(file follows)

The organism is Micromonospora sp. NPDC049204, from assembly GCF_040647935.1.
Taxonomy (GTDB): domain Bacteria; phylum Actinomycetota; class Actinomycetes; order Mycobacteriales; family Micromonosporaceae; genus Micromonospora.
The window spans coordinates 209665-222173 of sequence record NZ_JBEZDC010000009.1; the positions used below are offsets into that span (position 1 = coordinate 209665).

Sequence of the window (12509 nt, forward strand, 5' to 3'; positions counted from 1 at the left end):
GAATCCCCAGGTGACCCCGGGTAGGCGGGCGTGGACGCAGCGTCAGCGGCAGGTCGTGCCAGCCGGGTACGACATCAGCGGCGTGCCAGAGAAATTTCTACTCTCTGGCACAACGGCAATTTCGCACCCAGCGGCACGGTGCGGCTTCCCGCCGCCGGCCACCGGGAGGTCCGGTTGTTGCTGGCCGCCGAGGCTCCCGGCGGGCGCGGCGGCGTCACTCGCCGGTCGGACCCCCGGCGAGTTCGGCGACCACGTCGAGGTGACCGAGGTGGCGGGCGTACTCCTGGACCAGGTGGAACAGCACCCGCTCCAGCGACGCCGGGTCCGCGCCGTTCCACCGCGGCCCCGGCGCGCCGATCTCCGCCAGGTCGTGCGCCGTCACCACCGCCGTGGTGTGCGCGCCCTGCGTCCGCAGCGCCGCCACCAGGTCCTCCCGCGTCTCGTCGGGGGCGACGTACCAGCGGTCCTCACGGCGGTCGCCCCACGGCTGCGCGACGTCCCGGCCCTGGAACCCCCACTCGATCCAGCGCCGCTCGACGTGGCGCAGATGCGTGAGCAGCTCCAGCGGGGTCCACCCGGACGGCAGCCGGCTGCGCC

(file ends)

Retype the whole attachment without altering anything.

The organism is Micromonospora sp. NPDC049204, from assembly GCF_040647935.1.
Taxonomy (GTDB): domain Bacteria; phylum Actinomycetota; class Actinomycetes; order Mycobacteriales; family Micromonosporaceae; genus Micromonospora.
The window spans coordinates 209665-222173 of sequence record NZ_JBEZDC010000009.1; the positions used below are offsets into that span (position 1 = coordinate 209665).

Sequence of the window (12509 nt, forward strand, 5' to 3'; positions counted from 1 at the left end):
GAATCCCCAGGTGACCCCGGGTAGGCGGGCGTGGACGCAGCGTCAGCGGCAGGTCGTGCCAGCCGGGTACGACATCAGCGGCGTGCCAGAGAAATTTCTACTCTCTGGCACAACGGCAATTTCGCACCCAGCGGCACGGTGCGGCTTCCCGCCGCCGGCCACCGGGAGGTCCGGTTGTTGCTGGCCGCCGAGGCTCCCGGCGGGCGCGGCGGCGTCACTCGCCGGTCGGACCCCCGGCGAGTTCGGCGACCACGTCGAGGTGACCGAGGTGGCGGGCGTACTCCTGGACCAGGTGGAACAGCACCCGCTCCAGCGACGCCGGGTCCGCGCCGTTCCACCGCGGCCCCGGCGCGCCGATCTCCGCCAGGTCGTGCGCCGTCACCACCGCCGTGGTGTGCGCGCCCTGCGTCCGCAGCGCCGCCACCAGGTCCTCCCGCGTCTCGTCGGGGGCGACGTACCAGCGGTCCTCACGGCGGTCGCCCCACGGCTGCGCGACGTCCCGGCCCTGGAACCCCCACTCGATCCAGCGCCGCTCGACGTGGCGCAGATGCGTGAGCAGCTCCAGCGGGGTCCACCCGGACGGCAGCCGGCTGCGCC